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Rotational Force

  1. Nov 15, 2006 #1
    Here is what I did initially:

    v = 3.77m/1.6s
    mgh = (1/2)mv^2 + (1/2)*I*omega^2
    omega = v/R
    (20kg)(9.8)(3.77m) = (1/2)(20kg)(2.36 m/s)^2 + (1/2)I((2.36)^2/(0.60)^2)
    I = 88.3 ... which is more than I = MR^2 = 25.2 ...

    So this is entirely wrong, because I know it should be less, since the mass is more evenly distributed.
    Second approach, I believe the drops 3.77 m in 1.6 s is still due to gravity, is not constant velocity. There must also be tension then since it is less than gravitational acceleration.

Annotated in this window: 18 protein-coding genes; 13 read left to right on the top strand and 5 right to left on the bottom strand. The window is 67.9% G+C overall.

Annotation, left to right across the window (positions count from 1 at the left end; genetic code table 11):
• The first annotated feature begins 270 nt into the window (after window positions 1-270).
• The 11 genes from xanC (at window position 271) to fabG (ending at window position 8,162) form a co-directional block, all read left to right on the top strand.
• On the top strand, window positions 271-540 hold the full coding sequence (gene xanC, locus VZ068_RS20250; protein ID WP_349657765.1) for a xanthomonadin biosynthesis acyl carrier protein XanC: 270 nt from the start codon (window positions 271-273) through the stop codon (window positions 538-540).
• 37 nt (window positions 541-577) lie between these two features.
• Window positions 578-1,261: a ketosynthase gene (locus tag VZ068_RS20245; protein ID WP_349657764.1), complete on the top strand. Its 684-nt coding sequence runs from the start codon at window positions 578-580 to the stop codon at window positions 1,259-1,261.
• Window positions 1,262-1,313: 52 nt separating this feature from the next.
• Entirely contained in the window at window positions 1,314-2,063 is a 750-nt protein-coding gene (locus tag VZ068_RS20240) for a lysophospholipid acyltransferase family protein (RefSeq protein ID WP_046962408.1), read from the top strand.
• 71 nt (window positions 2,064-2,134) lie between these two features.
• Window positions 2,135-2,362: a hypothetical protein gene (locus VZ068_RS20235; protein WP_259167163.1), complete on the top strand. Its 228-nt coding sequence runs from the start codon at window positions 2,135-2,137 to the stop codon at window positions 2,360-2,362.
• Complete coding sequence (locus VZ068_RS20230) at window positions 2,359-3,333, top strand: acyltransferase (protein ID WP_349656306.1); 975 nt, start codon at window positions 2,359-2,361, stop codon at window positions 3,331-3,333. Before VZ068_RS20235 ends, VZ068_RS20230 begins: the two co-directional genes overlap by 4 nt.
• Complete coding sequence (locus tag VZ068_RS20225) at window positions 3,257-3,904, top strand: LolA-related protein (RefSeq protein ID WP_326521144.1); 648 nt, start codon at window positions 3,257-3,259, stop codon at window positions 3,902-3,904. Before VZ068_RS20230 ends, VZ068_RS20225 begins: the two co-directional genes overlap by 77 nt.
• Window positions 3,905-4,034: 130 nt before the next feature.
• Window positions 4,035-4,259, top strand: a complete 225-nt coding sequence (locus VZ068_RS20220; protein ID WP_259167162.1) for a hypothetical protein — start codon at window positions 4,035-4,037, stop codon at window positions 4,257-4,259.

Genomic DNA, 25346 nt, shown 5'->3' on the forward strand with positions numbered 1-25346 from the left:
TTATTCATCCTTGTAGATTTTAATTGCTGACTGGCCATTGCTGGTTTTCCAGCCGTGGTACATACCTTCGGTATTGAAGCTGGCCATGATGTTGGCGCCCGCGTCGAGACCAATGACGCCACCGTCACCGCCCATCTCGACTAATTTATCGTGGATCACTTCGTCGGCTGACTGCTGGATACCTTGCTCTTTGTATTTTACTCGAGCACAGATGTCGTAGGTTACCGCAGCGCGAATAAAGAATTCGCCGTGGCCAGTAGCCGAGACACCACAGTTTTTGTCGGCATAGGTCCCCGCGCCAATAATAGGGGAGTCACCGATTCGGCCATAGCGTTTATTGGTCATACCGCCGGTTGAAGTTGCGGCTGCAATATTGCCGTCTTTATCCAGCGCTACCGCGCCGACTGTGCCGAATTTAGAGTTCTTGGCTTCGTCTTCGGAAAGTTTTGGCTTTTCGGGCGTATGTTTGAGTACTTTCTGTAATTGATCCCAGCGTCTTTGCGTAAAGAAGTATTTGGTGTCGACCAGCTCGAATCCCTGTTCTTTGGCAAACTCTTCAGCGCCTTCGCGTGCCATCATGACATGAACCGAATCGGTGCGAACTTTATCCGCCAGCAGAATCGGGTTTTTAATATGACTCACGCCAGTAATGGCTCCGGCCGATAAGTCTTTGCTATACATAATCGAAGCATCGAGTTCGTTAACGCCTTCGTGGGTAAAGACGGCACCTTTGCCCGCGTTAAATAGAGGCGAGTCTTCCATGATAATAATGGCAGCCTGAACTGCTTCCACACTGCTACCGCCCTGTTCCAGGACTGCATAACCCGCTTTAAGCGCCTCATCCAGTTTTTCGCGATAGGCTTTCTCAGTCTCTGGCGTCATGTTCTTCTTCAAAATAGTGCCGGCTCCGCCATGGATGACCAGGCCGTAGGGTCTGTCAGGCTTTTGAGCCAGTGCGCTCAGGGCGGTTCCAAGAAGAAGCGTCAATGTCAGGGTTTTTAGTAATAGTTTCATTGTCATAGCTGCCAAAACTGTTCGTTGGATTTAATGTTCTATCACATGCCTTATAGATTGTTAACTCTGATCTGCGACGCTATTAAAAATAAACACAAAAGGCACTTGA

mg - T = ma
    y=(1/2)a*t^2
    (3.77m) = (1/2)a(1.6)^2
    a= 2.95 m/s^2

    (20 kg)(9.8) - T = (20kg)(2.95)
    T = 137N

    torque = F*R
    Only T does something in relation to the rotation of the axis? So:
    torque = T*R = I * alpha
    alpha = a/R = 2.95m/s^2 / 0.60m = 4.92 rad/s^2

    137N * 0.60m = I * (4.92 rad/s^2)
    I = 16.6 N s

    Well I got the less inertia part now. But was that the right way to do it?
     
  2. jcsd
  3. Nov 15, 2006 #2

    OlderDan

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    Science Advisor
    Homework Helper

    Both ways should give you the same result. You made an error in your first calculation. A hint as to where that error is can be found in your second calculation (a = 2.95m/s²). How fast is the mass moving at the end of 1.6 seconds?
     
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